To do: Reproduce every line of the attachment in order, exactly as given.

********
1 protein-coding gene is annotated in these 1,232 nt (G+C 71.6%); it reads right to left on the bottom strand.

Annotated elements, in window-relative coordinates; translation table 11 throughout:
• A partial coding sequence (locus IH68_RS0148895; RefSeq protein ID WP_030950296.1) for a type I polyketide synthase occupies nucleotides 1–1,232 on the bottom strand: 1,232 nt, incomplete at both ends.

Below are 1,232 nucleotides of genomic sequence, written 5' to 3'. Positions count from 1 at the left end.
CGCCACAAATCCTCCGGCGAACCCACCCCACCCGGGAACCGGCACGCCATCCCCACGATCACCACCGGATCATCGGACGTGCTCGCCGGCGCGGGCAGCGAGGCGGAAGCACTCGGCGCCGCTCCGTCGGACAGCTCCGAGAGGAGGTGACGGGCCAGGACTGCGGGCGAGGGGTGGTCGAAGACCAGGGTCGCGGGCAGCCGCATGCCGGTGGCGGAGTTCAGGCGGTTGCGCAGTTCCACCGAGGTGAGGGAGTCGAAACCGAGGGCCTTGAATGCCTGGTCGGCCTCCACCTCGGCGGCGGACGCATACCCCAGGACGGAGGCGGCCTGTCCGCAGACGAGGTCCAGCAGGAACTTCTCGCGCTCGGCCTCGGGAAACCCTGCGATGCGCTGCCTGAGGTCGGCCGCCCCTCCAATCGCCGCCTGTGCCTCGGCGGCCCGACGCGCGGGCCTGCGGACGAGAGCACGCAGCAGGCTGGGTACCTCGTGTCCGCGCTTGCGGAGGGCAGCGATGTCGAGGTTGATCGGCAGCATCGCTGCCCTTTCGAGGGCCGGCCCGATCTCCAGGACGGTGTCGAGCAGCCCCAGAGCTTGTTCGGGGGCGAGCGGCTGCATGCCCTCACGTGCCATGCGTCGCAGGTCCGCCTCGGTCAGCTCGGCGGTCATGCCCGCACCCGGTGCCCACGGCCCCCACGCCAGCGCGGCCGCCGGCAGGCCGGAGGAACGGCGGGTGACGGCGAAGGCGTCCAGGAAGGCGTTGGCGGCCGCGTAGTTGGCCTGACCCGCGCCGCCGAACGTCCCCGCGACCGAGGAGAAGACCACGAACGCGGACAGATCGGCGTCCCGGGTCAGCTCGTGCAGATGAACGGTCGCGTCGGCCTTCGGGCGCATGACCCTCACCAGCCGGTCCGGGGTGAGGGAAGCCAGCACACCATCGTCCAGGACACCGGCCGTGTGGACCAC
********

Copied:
1 protein-coding gene is annotated in these 1,232 nt (G+C 71.6%); it reads right to left on the bottom strand.

Annotated elements, in window-relative coordinates; translation table 11 throughout:
• A partial coding sequence (locus IH68_RS0148895; RefSeq protein ID WP_030950296.1) for a type I polyketide synthase occupies nucleotides 1–1,232 on the bottom strand: 1,232 nt, incomplete at both ends.

Below are 1,232 nucleotides of genomic sequence, written 5' to 3'. Positions count from 1 at the left end.
CGCCACAAATCCTCCGGCGAACCCACCCCACCCGGGAACCGGCACGCCATCCCCACGATCACCACCGGATCATCGGACGTGCTCGCCGGCGCGGGCAGCGAGGCGGAAGCACTCGGCGCCGCTCCGTCGGACAGCTCCGAGAGGAGGTGACGGGCCAGGACTGCGGGCGAGGGGTGGTCGAAGACCAGGGTCGCGGGCAGCCGCATGCCGGTGGCGGAGTTCAGGCGGTTGCGCAGTTCCACCGAGGTGAGGGAGTCGAAACCGAGGGCCTTGAATGCCTGGTCGGCCTCCACCTCGGCGGCGGACGCATACCCCAGGACGGAGGCGGCCTGTCCGCAGACGAGGTCCAGCAGGAACTTCTCGCGCTCGGCCTCGGGAAACCCTGCGATGCGCTGCCTGAGGTCGGCCGCCCCTCCAATCGCCGCCTGTGCCTCGGCGGCCCGACGCGCGGGCCTGCGGACGAGAGCACGCAGCAGGCTGGGTACCTCGTGTCCGCGCTTGCGGAGGGCAGCGATGTCGAGGTTGATCGGCAGCATCGCTGCCCTTTCGAGGGCCGGCCCGATCTCCAGGACGGTGTCGAGCAGCCCCAGAGCTTGTTCGGGGGCGAGCGGCTGCATGCCCTCACGTGCCATGCGTCGCAGGTCCGCCTCGGTCAGCTCGGCGGTCATGCCCGCACCCGGTGCCCACGGCCCCCACGCCAGCGCGGCCGCCGGCAGGCCGGAGGAACGGCGGGTGACGGCGAAGGCGTCCAGGAAGGCGTTGGCGGCCGCGTAGTTGGCCTGACCCGCGCCGCCGAACGTCCCCGCGACCGAGGAGAAGACCACGAACGCGGACAGATCGGCGTCCCGGGTCAGCTCGTGCAGATGAACGGTCGCGTCGGCCTTCGGGCGCATGACCCTCACCAGCCGGTCCGGGGTGAGGGAAGCCAGCACACCATCGTCCAGGACACCGGCCGTGTGGACCAC